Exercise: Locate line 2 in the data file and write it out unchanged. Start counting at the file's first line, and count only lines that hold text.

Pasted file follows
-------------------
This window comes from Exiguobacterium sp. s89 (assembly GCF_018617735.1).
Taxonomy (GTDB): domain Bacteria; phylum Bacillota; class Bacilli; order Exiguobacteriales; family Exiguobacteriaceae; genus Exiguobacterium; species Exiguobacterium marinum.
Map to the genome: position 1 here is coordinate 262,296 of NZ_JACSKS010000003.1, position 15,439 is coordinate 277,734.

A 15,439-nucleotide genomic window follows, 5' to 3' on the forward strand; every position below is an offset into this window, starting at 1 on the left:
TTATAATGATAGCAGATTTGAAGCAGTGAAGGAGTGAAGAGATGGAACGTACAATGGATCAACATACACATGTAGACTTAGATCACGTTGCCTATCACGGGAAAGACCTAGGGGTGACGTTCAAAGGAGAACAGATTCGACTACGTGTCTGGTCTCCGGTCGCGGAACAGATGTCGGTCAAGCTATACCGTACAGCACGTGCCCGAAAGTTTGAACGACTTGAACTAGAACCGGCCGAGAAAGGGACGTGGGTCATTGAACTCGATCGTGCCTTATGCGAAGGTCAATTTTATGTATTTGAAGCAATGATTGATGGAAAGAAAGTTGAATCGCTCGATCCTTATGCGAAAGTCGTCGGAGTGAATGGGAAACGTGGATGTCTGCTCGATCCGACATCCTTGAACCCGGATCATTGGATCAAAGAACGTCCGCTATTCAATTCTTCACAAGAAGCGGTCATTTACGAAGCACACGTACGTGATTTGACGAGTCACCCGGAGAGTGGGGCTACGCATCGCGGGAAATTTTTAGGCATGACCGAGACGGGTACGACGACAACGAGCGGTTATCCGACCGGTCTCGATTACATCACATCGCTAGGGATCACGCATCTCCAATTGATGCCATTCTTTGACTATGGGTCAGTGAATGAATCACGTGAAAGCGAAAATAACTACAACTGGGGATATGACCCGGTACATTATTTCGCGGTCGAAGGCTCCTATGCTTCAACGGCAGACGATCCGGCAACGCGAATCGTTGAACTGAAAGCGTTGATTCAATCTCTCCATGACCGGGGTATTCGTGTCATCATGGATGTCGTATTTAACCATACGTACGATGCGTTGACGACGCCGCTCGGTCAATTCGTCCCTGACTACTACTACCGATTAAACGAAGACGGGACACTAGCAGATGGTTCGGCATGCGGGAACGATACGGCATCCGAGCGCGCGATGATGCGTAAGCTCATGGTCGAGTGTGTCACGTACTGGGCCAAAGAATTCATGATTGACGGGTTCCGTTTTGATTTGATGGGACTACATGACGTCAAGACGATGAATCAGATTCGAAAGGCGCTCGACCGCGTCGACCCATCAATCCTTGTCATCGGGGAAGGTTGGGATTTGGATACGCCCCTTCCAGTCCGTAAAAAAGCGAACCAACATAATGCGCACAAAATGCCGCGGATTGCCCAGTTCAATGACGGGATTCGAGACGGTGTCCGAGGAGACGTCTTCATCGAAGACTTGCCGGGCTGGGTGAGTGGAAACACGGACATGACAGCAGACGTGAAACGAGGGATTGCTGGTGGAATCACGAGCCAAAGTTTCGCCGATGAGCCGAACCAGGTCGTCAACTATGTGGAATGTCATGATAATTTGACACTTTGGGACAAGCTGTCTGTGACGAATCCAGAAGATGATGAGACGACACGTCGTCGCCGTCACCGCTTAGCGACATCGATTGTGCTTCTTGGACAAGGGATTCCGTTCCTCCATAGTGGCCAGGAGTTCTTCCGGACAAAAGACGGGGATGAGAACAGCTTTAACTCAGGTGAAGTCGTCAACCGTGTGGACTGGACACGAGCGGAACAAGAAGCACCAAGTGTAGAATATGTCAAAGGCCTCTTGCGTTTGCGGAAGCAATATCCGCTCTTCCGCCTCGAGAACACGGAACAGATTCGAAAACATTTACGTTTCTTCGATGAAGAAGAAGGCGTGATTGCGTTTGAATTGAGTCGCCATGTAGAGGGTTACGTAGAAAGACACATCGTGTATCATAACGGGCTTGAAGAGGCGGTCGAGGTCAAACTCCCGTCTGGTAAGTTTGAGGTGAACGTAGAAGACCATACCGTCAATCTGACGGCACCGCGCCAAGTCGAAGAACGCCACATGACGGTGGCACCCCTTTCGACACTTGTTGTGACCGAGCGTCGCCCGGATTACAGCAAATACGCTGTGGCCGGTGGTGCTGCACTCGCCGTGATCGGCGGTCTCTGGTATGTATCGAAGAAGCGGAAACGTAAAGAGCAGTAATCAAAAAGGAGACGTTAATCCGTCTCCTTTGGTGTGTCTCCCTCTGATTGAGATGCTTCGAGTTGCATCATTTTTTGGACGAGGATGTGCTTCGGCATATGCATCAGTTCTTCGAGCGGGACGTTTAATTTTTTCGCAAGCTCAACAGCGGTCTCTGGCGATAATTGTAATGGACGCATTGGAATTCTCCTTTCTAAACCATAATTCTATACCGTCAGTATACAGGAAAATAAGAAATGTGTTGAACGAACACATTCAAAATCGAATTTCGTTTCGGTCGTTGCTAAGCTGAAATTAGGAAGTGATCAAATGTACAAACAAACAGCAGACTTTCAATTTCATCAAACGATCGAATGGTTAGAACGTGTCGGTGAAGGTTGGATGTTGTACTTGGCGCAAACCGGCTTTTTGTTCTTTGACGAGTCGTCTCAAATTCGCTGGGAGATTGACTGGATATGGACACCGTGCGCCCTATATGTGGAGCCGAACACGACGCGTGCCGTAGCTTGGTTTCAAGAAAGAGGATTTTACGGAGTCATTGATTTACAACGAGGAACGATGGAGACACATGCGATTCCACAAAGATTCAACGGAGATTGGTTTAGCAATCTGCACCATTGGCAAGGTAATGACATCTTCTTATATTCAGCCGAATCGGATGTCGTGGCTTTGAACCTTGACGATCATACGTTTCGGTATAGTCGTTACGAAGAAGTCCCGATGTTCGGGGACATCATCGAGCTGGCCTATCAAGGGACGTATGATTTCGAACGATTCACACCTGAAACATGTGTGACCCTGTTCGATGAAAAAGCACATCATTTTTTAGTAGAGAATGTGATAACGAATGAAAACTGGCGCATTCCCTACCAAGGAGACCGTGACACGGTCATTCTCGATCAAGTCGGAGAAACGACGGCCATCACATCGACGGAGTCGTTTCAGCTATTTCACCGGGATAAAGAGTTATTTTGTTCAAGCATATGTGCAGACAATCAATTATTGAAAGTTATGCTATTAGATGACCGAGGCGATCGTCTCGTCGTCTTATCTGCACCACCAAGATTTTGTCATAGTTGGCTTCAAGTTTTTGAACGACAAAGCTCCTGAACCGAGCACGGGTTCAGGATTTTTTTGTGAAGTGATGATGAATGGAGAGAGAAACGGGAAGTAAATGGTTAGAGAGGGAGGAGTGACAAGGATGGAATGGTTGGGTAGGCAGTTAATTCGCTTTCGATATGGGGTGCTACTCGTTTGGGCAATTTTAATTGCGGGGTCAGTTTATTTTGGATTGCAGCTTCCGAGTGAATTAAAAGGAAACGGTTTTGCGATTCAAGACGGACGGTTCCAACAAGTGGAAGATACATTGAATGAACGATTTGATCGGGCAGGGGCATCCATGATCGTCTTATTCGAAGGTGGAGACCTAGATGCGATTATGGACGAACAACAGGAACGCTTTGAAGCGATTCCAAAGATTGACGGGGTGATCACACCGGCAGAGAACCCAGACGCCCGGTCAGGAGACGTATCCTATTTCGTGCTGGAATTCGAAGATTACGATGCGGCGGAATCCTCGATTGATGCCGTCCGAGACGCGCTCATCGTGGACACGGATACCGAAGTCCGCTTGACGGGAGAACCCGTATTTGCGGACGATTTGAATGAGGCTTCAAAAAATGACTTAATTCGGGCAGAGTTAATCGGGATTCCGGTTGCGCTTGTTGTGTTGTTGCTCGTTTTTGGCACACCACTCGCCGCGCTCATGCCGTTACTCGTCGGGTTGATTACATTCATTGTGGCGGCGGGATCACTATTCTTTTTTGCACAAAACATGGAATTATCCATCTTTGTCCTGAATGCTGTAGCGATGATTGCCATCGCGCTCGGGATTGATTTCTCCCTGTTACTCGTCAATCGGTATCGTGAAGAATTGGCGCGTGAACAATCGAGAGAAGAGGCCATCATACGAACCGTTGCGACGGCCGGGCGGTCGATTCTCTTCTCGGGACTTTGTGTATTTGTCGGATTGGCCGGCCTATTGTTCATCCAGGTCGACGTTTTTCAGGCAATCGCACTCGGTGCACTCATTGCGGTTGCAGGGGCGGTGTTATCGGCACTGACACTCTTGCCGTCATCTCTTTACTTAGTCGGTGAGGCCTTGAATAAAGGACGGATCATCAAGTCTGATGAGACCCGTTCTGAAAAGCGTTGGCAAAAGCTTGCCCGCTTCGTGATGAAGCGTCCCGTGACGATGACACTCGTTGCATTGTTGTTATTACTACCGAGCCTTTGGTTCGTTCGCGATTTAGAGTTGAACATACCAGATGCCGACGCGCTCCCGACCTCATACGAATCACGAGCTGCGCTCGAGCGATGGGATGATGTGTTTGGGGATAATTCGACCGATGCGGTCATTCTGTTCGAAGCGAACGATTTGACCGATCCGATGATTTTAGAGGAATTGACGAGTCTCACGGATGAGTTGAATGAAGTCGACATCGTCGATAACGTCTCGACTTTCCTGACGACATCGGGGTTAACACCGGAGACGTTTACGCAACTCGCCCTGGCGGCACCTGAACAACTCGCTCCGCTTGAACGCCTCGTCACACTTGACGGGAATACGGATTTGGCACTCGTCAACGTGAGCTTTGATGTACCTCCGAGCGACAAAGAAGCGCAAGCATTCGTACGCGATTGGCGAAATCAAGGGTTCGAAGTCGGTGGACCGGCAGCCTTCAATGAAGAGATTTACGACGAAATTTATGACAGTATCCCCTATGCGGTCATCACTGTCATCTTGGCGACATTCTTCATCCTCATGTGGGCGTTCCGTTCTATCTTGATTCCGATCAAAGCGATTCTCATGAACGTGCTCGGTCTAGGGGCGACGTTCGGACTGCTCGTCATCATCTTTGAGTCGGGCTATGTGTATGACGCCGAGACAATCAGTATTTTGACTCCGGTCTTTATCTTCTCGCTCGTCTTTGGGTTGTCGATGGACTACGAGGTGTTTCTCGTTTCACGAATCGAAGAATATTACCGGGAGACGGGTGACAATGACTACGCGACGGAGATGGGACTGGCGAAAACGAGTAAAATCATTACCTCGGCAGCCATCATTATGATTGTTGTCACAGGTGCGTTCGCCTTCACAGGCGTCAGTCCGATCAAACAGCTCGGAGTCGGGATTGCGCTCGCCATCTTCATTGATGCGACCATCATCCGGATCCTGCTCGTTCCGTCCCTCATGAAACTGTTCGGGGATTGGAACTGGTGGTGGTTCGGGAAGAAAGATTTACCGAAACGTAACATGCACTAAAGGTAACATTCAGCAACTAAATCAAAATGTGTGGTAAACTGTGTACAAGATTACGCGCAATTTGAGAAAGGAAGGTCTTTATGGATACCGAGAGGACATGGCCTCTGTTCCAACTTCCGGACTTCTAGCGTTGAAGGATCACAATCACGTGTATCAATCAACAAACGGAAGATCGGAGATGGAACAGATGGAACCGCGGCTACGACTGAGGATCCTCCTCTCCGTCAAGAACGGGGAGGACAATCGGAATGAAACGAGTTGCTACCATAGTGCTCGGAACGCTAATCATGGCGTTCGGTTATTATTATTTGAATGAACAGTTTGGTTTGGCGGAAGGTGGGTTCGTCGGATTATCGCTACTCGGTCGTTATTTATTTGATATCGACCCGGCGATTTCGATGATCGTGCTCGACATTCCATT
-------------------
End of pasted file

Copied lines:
Taxonomy (GTDB): domain Bacteria; phylum Bacillota; class Bacilli; order Exiguobacteriales; family Exiguobacteriaceae; genus Exiguobacterium; species Exiguobacterium marinum.